A Primer on Pointers

July 2017 ยท 5 minute read

A lot of people have trouble grasping manual memory management when they first encounter it. The syntax can be a little confusing and debugging can be an extremely painful process - whether you have a segfault or Valgrind is complaining that you still have memory leaks.

Using pointers in C, while a little intimidating at first, is not as difficult as most people expect.

C gives you a lot of access to memory - you can allocate bytes for use in your program, you can deallocate them, you can directly access memory addresses in your program, and pass them around wherever you want. The possibilities are endless!

A brief overview

So what exactly is a pointer?

A pointer is an operator in C that lets you “point” to a particular location in memory. With a pointer, you can directly manipulate memory and pass references to the same location in memory to multiple functions, to directly modify variables in other functions, or just avoid unecessarily making a copy of a parameter to save memory.

To illustrate this, let’s pretend we have an array of integers:

int arr[] = {0, 1, 2, 3, 4};
int *ptr = &arr; // this is a pointer to the first element of arr

arr is an array of integers. Each element takes up some space in memory. In C, arrays are all contiguous, so every element is next to each other in memory. We can represent this in array in memory as such:

| 0x0 | 0x1 | 0x2 | 0x3 | 0x4 | | 0 | 1 | 2 | 3 | 4 |

We can access the second element in arr in two diferent ways:

int first_elem = arr[1];
int first_elem_ptr = *(ptr + 1);

Because ptr points to the second element of arr, adding 1 to it brings it from address 0x0 to 0x1, which is where you will find 1.

You can pass this pointer to other functions as well, and directly modify this array without returning/copying over a new array.


We will first start by defining the syntax and necessary functions that you need to allocate memory, declare pointers, get the address of a function, and free the memory that you have allocated.


In C, you have two operators that pertain to memory management: & and *. The * allows you to declare a pointer variable type. If you use the * on a pointer after it has already been declared, you will get the value that it references. This is called dereferencing. The & operator returns the address of a variable, so it will return a pointer to the variable it is being used on.

Here is an example of the operators in action:

int integer = 1; // this is a normal variable
int *ptr; // declaring a pointer
ptr = &integer; // this points to the address of the integer
*ptr; // this returns the value that ptr points to, which is "1"
(*ptr == integer); // "true"


There are two functions that you have to know to use memory management in C: malloc and free. malloc allocates a block of memory. It takes an argument which tells it how much memory to allocate (in bytes). free is called on a variable that has been initialized by malloc - it frees the memory that was being used. You want to free this memory up to be reclaimed by the operating system so you can avoid memory leaks.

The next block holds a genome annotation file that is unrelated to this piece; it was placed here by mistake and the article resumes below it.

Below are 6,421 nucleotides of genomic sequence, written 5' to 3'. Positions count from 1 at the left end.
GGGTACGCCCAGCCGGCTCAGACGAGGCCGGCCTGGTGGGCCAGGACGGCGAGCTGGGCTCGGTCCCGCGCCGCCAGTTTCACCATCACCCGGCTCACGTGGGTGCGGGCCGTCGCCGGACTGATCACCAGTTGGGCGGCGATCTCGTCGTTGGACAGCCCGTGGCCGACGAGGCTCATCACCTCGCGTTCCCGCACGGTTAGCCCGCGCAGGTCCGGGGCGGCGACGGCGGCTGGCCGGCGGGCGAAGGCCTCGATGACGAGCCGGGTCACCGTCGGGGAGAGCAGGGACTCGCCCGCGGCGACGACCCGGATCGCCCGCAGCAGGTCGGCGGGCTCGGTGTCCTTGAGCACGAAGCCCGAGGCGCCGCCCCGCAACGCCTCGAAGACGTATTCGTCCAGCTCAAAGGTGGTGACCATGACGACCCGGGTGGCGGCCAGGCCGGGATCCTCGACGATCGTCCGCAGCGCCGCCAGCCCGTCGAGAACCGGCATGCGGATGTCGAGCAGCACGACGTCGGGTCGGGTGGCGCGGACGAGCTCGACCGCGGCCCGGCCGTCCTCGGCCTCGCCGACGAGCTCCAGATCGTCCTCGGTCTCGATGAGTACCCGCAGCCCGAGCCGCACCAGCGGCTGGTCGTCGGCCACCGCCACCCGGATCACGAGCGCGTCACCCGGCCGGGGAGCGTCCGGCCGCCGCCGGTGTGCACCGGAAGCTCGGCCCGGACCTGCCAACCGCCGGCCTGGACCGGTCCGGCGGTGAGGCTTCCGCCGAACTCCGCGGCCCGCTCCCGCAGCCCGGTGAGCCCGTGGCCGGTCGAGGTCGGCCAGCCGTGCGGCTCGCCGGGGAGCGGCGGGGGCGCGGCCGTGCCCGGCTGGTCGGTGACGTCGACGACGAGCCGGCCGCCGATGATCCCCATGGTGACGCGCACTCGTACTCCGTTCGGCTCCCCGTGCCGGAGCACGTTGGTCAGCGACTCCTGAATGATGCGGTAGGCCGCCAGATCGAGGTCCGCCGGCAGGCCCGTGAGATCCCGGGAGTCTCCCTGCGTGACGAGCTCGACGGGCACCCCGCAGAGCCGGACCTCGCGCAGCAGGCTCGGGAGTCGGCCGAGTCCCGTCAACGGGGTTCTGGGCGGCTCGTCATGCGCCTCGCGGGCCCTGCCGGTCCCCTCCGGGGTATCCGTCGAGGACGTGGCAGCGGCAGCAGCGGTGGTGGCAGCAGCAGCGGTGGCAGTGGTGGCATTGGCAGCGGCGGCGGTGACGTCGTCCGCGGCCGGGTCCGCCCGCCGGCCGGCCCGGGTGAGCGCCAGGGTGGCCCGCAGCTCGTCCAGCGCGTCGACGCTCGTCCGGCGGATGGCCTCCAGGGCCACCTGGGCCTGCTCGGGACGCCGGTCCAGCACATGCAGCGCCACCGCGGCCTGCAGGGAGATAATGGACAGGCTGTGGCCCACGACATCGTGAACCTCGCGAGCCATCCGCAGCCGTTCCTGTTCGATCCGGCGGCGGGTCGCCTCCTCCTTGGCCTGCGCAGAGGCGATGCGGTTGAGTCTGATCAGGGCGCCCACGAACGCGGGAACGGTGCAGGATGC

You will also want to make sure that everything that has been malloc’d is also free’d, and that you don’t free a block of memory that has already had free called on it.

Here are the references for malloc and free.

These functions are found in stdlib.h, so if you are using these functions in your C program, you will have to prepend the file with #include <stdlib.h>.

There is a very helpful macro in C called sizeof. Note that I mentioned earlier that malloc takes the number of bytes to allocate as an argument. How do we know how many bytes to allocate for an array of ints, a double, or a char? sizeof returns the size of the type in bytes, which makes it very convenient to use with malloc. Let’s look at how we can use sizeof

double *some_d = malloc(sizeof double); // allocating size for one double
int *int_array = malloc(5 * sizeof(int)); // allocating an array of 5 integers

You can use sizeof with custom structs, and even for pointers themselves Suppose you wanted to create an array of arrays. You’d do so like this:

int **arr_of_arrs = malloc(sizeof(int*) * 4); // allocating space for 4 arrays

for (int i = 0; i < 4; i++) {
    arr_of_arrs[i] = malloc(4 * sizeof(int));

This gives us an array of 4 arrays where each array has 4 elements.


Let’s take a look at an example that utilizes the functions and operators that were just discussed.

#include <stdio.h> // printf
#include <stdlib.h> // free, malloc

int main()
    int *arr = malloc(sizeof(int) * 5); // allocate space for 5 integers

    // Setting each element in the array equal to the value of its index
    // this should yield {0, 1, 2, 3, 4}
    for (int i = 0; i < 5; i++) {
        *(arr + i) = i;

    free(arr); // free the array we allocated

    int some_int = 0;
    int *int_ptr = &some_int; // this pointer is set equal to the address of some_int
    int another_int = *int_ptr; // another_int = value that int_ptr points to
    int *another_int_ptr = &some_int;

    (int_ptr == another_int_ptr); // true
    (int_ptr == another_int); // false
    (another_int == some_int); // true
    (*another_int_ptr == some_int == another_int == *int_ptr); // true
    return 0;

This covers some of the basics of allocating and deallocating memory in C. Stay tuned for a primer on using GDB/LLDB and Valgrind.